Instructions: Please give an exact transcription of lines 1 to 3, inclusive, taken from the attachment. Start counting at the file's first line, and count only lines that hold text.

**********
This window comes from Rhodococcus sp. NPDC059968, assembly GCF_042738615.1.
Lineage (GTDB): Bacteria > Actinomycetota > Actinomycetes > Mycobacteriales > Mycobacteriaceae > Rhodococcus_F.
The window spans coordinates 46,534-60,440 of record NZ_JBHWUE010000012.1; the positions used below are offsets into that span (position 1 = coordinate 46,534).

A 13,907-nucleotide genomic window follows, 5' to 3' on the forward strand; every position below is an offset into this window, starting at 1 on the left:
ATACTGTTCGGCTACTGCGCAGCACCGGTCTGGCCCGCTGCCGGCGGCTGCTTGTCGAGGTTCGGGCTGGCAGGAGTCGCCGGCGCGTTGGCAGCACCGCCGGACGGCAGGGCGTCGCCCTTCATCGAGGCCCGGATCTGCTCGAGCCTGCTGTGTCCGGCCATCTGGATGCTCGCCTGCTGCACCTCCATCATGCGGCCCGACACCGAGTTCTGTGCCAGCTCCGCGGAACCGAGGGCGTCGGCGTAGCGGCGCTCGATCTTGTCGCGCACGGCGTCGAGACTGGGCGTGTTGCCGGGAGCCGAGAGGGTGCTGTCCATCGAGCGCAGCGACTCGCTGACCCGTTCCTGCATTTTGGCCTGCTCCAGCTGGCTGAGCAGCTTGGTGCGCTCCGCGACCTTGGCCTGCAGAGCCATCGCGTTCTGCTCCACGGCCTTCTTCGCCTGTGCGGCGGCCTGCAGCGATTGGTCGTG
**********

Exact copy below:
This window comes from Rhodococcus sp. NPDC059968, assembly GCF_042738615.1.
Lineage (GTDB): Bacteria > Actinomycetota > Actinomycetes > Mycobacteriales > Mycobacteriaceae > Rhodococcus_F.
The window spans coordinates 46,534-60,440 of record NZ_JBHWUE010000012.1; the positions used below are offsets into that span (position 1 = coordinate 46,534).